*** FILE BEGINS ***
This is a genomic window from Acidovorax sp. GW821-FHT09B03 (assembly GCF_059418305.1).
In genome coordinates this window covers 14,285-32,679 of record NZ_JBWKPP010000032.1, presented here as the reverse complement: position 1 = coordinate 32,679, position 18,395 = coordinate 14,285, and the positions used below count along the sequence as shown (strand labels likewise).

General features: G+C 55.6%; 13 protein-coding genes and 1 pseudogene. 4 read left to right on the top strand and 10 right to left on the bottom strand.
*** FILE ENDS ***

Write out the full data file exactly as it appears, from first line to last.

This is a genomic window from Acidovorax sp. GW821-FHT09B03 (assembly GCF_059418305.1).
In genome coordinates this window covers 14,285-32,679 of record NZ_JBWKPP010000032.1, presented here as the reverse complement: position 1 = coordinate 32,679, position 18,395 = coordinate 14,285, and the positions used below count along the sequence as shown (strand labels likewise).

General features: G+C 55.6%; 13 protein-coding genes and 1 pseudogene. 4 read left to right on the top strand and 10 right to left on the bottom strand.